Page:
To steer the global response to aging, the WHO released the first World report on aging and health reviewing knowledge gaps and instigating a public health framework that identified four key areas: integrated care provision, long term care, age friendly environments and improved measurement and monitoring (3). Healthy aging was built on the notion of functional ability, seen as a combination of intrinsic capacity of individual, environmental characteristics, and interactions between individual and the environment. For the first time, a population aging metric reflecting both on longevity and health status was developed by the global burden of disease study conducted by Chang et al. (4). By incorporating 92 age related diseases, they extended our thinking beyond chronological age to account for both health status and disease severity, allowing cross country comparisons to inform policy decisions. Utilizing this metric, the top five countries globally with the highest aged-standardized disease burden rates are all in the Asia-Pacific region (Papua New Guinea, Marshall Islands, Vanuatu, Afghanistan, and Solomon Islands). Meanwhile Singapore, South Korea and Japan have some of the lowest age standardized disease burden. Comparing across countries, the equivalent age for the reference population (65 years) varied widely ranging from 76.1 years in Japan to 45.6 years in Papua New Guinea; meaning that a 76-year-old in Japan has the same age-related disease burden as a 65-year-old globally (4). The onus falls on the countries, and as mentioned in the WHO Global Strategy and Action Plan on Aging and Health (5), to accelerate action to ensure older adults can live a long and healthy life.

Unique nature of Research Topic/issue and performance statistics

Our Research Topic was one of the first attempts to explore innovations in aged care and health service management across Asia and the Pacific, especially with a country- or region-specific approach. We adopted a co-design process of by working collaboratively with key country-level experts well-positioned to reach out to policymakers, academics, and researchers working in aged care and aged care management in different healthcare contexts in the region. The country co-leads or experts were well positioned to promote and disseminate findings to academic and policy networks. The issue and articles were widely marketed in the Asia-Pacific Region through networks, organizations, and media channels.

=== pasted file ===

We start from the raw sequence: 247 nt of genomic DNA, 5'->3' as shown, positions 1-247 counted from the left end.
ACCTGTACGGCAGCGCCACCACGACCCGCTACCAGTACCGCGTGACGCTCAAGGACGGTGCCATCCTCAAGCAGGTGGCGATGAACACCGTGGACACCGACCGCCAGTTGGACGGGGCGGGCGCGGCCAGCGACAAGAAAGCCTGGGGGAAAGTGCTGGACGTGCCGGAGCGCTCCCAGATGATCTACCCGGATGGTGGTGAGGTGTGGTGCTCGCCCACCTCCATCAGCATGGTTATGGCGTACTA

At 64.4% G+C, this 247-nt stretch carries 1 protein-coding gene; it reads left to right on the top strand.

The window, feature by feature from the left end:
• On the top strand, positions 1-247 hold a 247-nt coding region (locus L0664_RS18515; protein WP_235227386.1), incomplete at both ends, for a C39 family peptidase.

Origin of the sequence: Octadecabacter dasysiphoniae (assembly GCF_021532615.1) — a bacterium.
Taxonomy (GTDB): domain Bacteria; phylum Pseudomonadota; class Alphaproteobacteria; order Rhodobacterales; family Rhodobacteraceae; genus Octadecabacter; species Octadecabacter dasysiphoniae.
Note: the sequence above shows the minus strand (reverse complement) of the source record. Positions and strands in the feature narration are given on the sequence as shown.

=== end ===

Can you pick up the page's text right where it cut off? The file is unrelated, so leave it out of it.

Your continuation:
Since the launch of the Research Topic in July 2022, the issue has garnered significant interest among academics, researchers, and community, amassing close to 15,000 views. The published articles included in the issue have been viewed 12,663 times and downloaded 3,850 times. The level of engagement is also underscored by the 2,250 views on the topic itself. Moreover, the year 2023 has seen a continued upward trend in both views and downloads, indicating a rising interest on the subject matter and the research published therein (see Supplementary Figures 1, 2).

Insights and advances from articles in the Research Topic

The Research Topic offers a rich and diverse collection of scholarly work on innovations in aged care and health service management across the Asia-Pacific region. We include a total of 14 articles, comprising 12 original research articles, one research report, and one perspective article. The research presented comes from nine countries, including Australia, Bangladesh, China, India, Japan, the Republic of Korea, Singapore, Thailand, and Vietnam. Table 1 presents a summary of studies included in the Research Topic, which are further described below.

Table 1

Table 1. Summary of studies in the Research Topic.

Dix et al. present a case study on infection prevention and control (IPC) and the use of personal protective equipment (PPE) training for Australia's aged care workforce, set against the backdrop of the COVID-19 pandemic and involving residential aged care facilities (RACF) in the state of Victoria. Utilizing mixed methods techniques, the authors argue that the government, working in partnership with Monash University, an academic institution, had improved the design, development, and implementation of the program. This initiative is argued to be the largest state-funded program delivered to residential aged care workers and addresses the urgent need for rapid training of RACH staff in IPC and PPE. Over 4,200 RACF staff, including 1,207 facility champions, completed this program. This research sheds light on how collaborative efforts that integrate academic expertise can lead to swift and well-founded implementation, a strategy that was especially effective in the initial phase of the COVID-19 crisis in Australia.